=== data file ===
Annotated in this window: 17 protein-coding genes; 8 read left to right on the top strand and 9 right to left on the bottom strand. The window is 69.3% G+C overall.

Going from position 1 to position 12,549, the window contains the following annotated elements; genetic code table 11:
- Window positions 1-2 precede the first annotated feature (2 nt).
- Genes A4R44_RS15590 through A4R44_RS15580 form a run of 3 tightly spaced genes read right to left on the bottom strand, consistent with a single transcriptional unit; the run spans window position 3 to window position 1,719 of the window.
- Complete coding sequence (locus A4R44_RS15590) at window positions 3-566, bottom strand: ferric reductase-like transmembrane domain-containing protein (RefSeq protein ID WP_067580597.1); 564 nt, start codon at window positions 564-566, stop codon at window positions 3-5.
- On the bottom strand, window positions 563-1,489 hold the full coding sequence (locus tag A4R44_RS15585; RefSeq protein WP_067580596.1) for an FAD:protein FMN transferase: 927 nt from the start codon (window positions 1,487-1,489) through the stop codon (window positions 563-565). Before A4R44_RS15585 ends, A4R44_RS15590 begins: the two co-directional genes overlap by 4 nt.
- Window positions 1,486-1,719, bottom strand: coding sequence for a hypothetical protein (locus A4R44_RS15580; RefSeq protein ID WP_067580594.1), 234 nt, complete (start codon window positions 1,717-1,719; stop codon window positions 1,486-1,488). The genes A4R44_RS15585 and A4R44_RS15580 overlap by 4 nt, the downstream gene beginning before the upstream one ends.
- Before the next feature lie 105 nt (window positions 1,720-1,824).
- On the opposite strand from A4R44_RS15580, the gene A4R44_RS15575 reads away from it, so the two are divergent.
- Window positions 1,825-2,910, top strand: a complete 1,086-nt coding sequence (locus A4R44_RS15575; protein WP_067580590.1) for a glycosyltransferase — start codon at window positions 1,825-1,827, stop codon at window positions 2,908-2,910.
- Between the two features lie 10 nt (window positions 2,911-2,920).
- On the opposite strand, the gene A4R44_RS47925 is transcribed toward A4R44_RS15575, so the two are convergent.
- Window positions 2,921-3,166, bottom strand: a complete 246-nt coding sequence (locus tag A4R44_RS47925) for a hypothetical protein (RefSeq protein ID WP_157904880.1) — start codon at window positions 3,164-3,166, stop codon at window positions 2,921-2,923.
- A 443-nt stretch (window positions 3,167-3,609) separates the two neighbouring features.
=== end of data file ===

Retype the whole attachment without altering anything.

Annotated in this window: 17 protein-coding genes; 8 read left to right on the top strand and 9 right to left on the bottom strand. The window is 69.3% G+C overall.

Going from position 1 to position 12,549, the window contains the following annotated elements; genetic code table 11:
- Window positions 1-2 precede the first annotated feature (2 nt).
- Genes A4R44_RS15590 through A4R44_RS15580 form a run of 3 tightly spaced genes read right to left on the bottom strand, consistent with a single transcriptional unit; the run spans window position 3 to window position 1,719 of the window.
- Complete coding sequence (locus A4R44_RS15590) at window positions 3-566, bottom strand: ferric reductase-like transmembrane domain-containing protein (RefSeq protein ID WP_067580597.1); 564 nt, start codon at window positions 564-566, stop codon at window positions 3-5.
- On the bottom strand, window positions 563-1,489 hold the full coding sequence (locus tag A4R44_RS15585; RefSeq protein WP_067580596.1) for an FAD:protein FMN transferase: 927 nt from the start codon (window positions 1,487-1,489) through the stop codon (window positions 563-565). Before A4R44_RS15585 ends, A4R44_RS15590 begins: the two co-directional genes overlap by 4 nt.
- Window positions 1,486-1,719, bottom strand: coding sequence for a hypothetical protein (locus A4R44_RS15580; RefSeq protein ID WP_067580594.1), 234 nt, complete (start codon window positions 1,717-1,719; stop codon window positions 1,486-1,488). The genes A4R44_RS15585 and A4R44_RS15580 overlap by 4 nt, the downstream gene beginning before the upstream one ends.
- Before the next feature lie 105 nt (window positions 1,720-1,824).
- On the opposite strand from A4R44_RS15580, the gene A4R44_RS15575 reads away from it, so the two are divergent.
- Window positions 1,825-2,910, top strand: a complete 1,086-nt coding sequence (locus A4R44_RS15575; protein WP_067580590.1) for a glycosyltransferase — start codon at window positions 1,825-1,827, stop codon at window positions 2,908-2,910.
- Between the two features lie 10 nt (window positions 2,911-2,920).
- On the opposite strand, the gene A4R44_RS47925 is transcribed toward A4R44_RS15575, so the two are convergent.
- Window positions 2,921-3,166, bottom strand: a complete 246-nt coding sequence (locus tag A4R44_RS47925) for a hypothetical protein (RefSeq protein ID WP_157904880.1) — start codon at window positions 3,164-3,166, stop codon at window positions 2,921-2,923.
- A 443-nt stretch (window positions 3,167-3,609) separates the two neighbouring features.